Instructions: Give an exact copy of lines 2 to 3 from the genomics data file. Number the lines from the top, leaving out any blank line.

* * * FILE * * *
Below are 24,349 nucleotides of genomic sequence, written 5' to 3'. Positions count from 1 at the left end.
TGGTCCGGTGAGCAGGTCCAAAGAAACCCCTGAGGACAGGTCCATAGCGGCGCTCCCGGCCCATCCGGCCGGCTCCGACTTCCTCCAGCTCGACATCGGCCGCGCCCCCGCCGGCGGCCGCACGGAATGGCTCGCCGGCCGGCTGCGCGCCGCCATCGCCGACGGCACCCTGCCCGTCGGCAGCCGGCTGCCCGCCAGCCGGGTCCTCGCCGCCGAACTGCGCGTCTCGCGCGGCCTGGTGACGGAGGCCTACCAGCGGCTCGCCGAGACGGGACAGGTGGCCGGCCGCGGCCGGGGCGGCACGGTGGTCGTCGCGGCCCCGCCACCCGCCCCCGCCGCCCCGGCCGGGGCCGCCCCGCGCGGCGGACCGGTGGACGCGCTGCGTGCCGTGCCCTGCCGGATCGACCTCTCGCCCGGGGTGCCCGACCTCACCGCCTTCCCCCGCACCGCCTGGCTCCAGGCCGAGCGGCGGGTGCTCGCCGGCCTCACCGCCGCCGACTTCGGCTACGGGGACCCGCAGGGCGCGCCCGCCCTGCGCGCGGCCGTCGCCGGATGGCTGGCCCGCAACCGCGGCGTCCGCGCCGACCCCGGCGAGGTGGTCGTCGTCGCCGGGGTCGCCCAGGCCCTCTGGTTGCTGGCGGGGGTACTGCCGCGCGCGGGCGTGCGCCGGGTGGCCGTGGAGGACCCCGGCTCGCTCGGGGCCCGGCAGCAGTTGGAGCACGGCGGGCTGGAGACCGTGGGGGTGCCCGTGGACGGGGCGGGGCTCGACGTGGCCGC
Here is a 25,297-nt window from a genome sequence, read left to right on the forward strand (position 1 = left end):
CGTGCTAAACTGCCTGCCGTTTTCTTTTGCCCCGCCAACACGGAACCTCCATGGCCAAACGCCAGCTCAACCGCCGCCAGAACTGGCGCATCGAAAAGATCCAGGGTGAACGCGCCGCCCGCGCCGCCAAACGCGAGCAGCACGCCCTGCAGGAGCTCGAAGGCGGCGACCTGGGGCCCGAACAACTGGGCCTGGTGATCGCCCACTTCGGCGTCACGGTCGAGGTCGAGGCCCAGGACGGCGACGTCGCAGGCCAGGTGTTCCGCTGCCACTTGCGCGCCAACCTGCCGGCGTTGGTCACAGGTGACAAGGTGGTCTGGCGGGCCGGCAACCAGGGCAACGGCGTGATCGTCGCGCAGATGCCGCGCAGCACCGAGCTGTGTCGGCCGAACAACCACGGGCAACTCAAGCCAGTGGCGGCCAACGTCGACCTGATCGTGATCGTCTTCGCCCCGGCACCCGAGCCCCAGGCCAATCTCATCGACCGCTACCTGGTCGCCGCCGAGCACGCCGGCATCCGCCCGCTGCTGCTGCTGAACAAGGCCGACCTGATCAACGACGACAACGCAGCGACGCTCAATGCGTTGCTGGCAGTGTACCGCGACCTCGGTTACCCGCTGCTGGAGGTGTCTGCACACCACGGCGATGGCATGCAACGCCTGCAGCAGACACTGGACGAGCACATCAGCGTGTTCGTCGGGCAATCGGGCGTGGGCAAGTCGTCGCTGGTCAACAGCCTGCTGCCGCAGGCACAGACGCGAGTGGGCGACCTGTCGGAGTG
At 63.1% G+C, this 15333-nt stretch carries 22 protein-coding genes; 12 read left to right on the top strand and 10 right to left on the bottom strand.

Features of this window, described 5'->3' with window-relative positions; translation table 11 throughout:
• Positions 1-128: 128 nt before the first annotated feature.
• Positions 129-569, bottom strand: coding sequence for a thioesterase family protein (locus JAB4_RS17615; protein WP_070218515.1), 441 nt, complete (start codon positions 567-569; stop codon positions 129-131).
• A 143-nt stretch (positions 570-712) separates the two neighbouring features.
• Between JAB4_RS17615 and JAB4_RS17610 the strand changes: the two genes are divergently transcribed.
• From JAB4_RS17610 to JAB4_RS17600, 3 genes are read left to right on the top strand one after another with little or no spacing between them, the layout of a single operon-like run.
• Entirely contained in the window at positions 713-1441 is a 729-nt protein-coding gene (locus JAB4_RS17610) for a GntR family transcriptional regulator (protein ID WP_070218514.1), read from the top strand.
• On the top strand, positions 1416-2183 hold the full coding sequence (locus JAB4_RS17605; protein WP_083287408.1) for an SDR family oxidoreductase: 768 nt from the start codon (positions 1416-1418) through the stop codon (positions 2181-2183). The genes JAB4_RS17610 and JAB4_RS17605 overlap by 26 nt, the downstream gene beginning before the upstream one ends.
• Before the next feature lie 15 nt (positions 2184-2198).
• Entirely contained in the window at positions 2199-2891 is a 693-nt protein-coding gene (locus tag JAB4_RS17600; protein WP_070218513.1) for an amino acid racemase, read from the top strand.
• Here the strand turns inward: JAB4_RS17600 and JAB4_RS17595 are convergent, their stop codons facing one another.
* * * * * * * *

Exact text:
TGGTCCGGTGAGCAGGTCCAAAGAAACCCCTGAGGACAGGTCCATAGCGGCGCTCCCGGCCCATCCGGCCGGCTCCGACTTCCTCCAGCTCGACATCGGCCGCGCCCCCGCCGGCGGCCGCACGGAATGGCTCGCCGGCCGGCTGCGCGCCGCCATCGCCGACGGCACCCTGCCCGTCGGCAGCCGGCTGCCCGCCAGCCGGGTCCTCGCCGCCGAACTGCGCGTCTCGCGCGGCCTGGTGACGGAGGCCTACCAGCGGCTCGCCGAGACGGGACAGGTGGCCGGCCGCGGCCGGGGCGGCACGGTGGTCGTCGCGGCCCCGCCACCCGCCCCCGCCGCCCCGGCCGGGGCCGCCCCGCGCGGCGGACCGGTGGACGCGCTGCGTGCCGTGCCCTGCCGGATCGACCTCTCGCCCGGGGTGCCCGACCTCACCGCCTTCCCCCGCACCGCCTGGCTCCAGGCCGAGCGGCGGGTGCTCGCCGGCCTCACCGCCGCCGACTTCGGCTACGGGGACCCGCAGGGCGCGCCCGCCCTGCGCGCGGCCGTCGCCGGATGGCTGGCCCGCAACCGCGGCGTCCGCGCCGACCCCGGCGAGGTGGTCGTCGTCGCCGGGGTCGCCCAGGCCCTCTGGTTGCTGGCGGGGGTACTGCCGCGCGCGGGCGTGCGCCGGGTGGCCGTGGAGGACCCCGGCTCGCTCGGGGCCCGGCAGCAGTTGGAGCACGGCGGGCTGGAGACCGTGGGGGTGCCCGTGGACGGGGCGGGGCTCGACGTGGCCGC
Here is a 25,297-nt window from a genome sequence, read left to right on the forward strand (position 1 = left end):